5 Changes In Your Healthcare Facility That Will Improve Employee Engagement
If there is one thing that plagues health care workers, it is fatigue. It results in medical errors, illnesses and sacrificed social lives. It also drastically affects employee engagement.
However, fatigue isn’t the only thing that affects the engagement of health care workers. Low wages, poor internal communication and work place culture are also contributing factors.
Engaged employees are those who are enthusiastic about work, are focused on delivering results and furthering the goals of an organization. In a healthcare facility, poor engagement not only affects patient wellbeing but also your bottom line. Only engaged employees can provide great care which would in turn lead to patient confidence and loyalty. In addition, an engaged workforce results in lower employee turnover. This means the facility saves money that would have gone to continuous re-hiring. To improve employee engagement and reap these benefits and more, consider making the following changes in your healthcare facility.
Create a robust schedule
The backbone of efficient healthcare administration is a good scheduling system. It helps to match your human resources to the needs of the facility. If it is poorly set up, it can lead to over working, burn out and for some staff, an eventual loss in engagement. A literature review on fatigue among nurses found that organizational factors like shift lengths were sometimes to blame.
A good schedule should be made well in advance; this will help staff to plan around their commitments outside of work. It should be flexible enough to allow for swaps and changes and should be able to show trends such as peak periods which necessitate the presence of more staff. Some organizations employ tools that help create schedules that take into consideration all of the above and more.
A good schedule allows administrators to achieve an even distribution of work and helps staff get closer to attaining that coveted, work-life, balance.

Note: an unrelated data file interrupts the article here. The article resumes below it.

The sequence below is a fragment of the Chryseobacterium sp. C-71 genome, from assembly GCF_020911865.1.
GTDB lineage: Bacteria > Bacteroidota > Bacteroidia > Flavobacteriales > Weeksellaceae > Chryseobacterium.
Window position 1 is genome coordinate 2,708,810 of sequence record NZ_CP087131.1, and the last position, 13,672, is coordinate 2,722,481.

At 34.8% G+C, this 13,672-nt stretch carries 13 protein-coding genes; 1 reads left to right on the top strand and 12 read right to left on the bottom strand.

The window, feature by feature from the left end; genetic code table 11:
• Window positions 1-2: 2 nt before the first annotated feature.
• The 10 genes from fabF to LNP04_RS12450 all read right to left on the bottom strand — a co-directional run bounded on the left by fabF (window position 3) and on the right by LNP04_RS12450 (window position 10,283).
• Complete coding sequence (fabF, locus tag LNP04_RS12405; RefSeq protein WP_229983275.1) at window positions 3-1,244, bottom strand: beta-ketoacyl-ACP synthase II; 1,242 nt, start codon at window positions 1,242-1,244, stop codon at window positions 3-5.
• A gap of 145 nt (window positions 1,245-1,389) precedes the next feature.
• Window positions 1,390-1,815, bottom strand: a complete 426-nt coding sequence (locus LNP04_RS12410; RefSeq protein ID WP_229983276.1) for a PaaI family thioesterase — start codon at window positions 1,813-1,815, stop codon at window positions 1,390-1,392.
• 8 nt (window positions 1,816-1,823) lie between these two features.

A great schedule will not be effective if there isn’t good communication to back it up. Share the schedule by email so that employees can look it up on their phones but also put it in a place that your staff can easily see it such as on a screen.
A digital screen that is strategically situated in a break area can have several advantages, one of which is that it allows employees to see a particular message repeatedly. Remember, your staff are probably busy and can very easily forget crucial information, including their schedules. A little repetition will help messages stick.
But communication extends past just schedules. There should be clear communication flow in the healthcare facility. That goes from managers and leaders to the employees and vice versa. Leaders should reiterate the goals of the facility and share updates and key milestones. Absent leaders give the impression that the ship is running itself and with no one in charge, it is easy for employees to become disengaged.
A great communication culture should also allow for managers to check in with employees and for employees to be able to reach managers in fast and simple ways. Employees getting the information they need to do their work and having ready access to their managers will work to improve engagement.